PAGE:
UK medical advisor: COVID cases could rise exponentially

Britain’s top medical adviser says the country has, in a “very bad sense,” turned a corner on COVID-19 infection rates, with figures suggesting there will be an exponential growth in the disease unless action is taken

LONDON — Britain’s top medical adviser says the country has, in a “very bad sense,” turned a corner on COVID-19 infection rates, with figures suggesting there will be an exponential growth in the disease unless action is taken.

Chief Medical Officer Chris Whitty told the public on Monday that rates are going in the “wrong direction” amid expectations the government is preparing to announce new measures to control the pandemic.

He says “we have in a very bad sense, literally turned a corner,” after weeks of increasing infection rates.

Prime Minister Boris Johnson huddled with ministers over the weekend to discuss how the government will respond to the recent rise in cases, which has pushed infection rates to levels last seen in May. Later this week the government is expected to announce a slate of short-term restrictions that will act as a “circuit breaker” to slow the spread of the disease.

THIS IS A BREAKING NEWS UPDATE. AP’s earlier story follows below.

LONDON (AP) — Britain’s top medical and scientific advisers will tell the public on Monday that COVID-19 infection rates are going in the “wrong direction” amid expectations the government is preparing to announce new measures to control the pandemic.

Chief medical officer Chris Whitty and chief scientific officer Patrick Vallance are scheduled to hold a televised briefing at 11 a.m. (1000 GMT) during which they will lay out scenarios for the spread of the disease.

“The trend in the U.K. is heading in the wrong direction and we are at a critical point in the pandemic,” Witty said in a statement released before the briefing. “We are looking at the data to see how to manage the spread of the virus ahead of a very challenging winter period.”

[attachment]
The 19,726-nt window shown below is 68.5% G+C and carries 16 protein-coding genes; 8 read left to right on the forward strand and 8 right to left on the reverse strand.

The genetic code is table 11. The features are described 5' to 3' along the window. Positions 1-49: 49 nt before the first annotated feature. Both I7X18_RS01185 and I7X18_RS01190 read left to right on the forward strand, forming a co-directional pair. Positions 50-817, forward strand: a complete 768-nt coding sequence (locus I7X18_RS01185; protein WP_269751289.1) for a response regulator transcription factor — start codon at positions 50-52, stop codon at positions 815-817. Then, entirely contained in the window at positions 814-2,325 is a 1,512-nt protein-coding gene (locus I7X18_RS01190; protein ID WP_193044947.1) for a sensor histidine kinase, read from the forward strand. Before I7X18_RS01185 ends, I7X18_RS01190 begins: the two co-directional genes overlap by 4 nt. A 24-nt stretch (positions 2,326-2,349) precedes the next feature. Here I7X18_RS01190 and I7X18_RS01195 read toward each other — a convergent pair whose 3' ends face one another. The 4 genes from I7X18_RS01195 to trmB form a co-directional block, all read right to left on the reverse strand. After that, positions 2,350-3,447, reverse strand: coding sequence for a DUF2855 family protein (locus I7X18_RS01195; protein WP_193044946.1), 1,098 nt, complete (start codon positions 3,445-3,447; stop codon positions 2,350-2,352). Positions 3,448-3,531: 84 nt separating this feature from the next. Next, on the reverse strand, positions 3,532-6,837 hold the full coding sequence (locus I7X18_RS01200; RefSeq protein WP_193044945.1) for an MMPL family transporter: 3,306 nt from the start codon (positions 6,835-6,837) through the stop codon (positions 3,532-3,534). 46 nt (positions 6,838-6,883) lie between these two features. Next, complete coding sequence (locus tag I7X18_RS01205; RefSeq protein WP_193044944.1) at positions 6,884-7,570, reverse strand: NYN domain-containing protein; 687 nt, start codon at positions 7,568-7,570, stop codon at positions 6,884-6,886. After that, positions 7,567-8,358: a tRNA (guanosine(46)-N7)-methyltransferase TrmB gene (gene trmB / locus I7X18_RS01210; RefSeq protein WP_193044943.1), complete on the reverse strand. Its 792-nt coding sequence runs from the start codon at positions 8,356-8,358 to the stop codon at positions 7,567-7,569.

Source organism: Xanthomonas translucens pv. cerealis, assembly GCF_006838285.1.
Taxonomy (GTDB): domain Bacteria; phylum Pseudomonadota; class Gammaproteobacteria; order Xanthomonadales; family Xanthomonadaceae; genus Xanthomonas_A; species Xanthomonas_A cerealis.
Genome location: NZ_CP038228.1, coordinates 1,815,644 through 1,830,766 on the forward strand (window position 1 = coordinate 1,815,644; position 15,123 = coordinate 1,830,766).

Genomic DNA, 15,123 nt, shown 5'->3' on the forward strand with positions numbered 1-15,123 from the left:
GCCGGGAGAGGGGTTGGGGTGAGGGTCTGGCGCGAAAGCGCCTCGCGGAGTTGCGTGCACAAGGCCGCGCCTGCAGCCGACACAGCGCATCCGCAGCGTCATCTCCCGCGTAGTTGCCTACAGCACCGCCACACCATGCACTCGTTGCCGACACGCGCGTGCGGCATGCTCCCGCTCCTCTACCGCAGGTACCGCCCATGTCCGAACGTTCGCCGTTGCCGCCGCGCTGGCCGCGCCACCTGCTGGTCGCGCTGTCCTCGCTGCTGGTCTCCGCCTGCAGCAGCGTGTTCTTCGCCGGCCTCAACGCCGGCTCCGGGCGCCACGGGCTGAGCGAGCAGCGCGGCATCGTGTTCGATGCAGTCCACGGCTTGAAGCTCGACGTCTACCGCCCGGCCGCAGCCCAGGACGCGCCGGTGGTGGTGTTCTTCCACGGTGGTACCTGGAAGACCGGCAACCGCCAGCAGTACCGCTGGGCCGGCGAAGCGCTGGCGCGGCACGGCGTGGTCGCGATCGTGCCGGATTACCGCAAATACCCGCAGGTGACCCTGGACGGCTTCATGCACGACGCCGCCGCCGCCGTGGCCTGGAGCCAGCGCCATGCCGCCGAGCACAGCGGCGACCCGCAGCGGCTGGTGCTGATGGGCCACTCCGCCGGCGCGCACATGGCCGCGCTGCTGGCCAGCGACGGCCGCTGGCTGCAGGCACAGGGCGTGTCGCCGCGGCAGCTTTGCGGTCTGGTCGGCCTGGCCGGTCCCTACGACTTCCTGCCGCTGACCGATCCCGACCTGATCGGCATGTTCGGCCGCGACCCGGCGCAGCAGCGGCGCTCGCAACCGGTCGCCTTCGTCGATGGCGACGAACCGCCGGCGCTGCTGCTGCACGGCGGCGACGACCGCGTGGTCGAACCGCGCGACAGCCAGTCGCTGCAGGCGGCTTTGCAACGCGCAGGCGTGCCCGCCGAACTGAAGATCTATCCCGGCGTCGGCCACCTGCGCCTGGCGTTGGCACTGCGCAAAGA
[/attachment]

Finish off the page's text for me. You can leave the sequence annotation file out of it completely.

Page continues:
Prime Minister Boris Johnson huddled with ministers over the weekend to discuss how the government will respond to the recent rise in cases, which has pushed infection rates to levels last seen in May. Later this week the government is expected to announce a slate of short-term restrictions that will act as a “circuit breaker” to slow the spread of the disease.

The government is hoping to keep that number from climbing back to the peak levels of early April, when more than 5,000 cases a day were being reported.

While death rates have remained relatively low so far, public health officials warn that deaths are likely to rise in coming weeks.

The U.K. reported a seven-day average of 21 deaths a day last week, compared with a peak of 942 on April 10.

The government last week imposed tighter restrictions on communities in northeastern England, where the infection rate first began to rise. Bars and restaurants in those areas must now close between 10 p.m. and 5 a.m. and people are prohibited from socializing with individuals from other households.

The rise in infection rates comes as lawmakers across the political spectrum criticize the government’s testing program. While government ministers tout the record numbers of tests being performed, there are widespread reports of people having to travel hundreds of miles for tests and tests being voided because it is taking labs too long to process them.

An effective testing program is seen as essential to controlling the pandemic because it allows the government to track infections and inform people when they should self-isolate.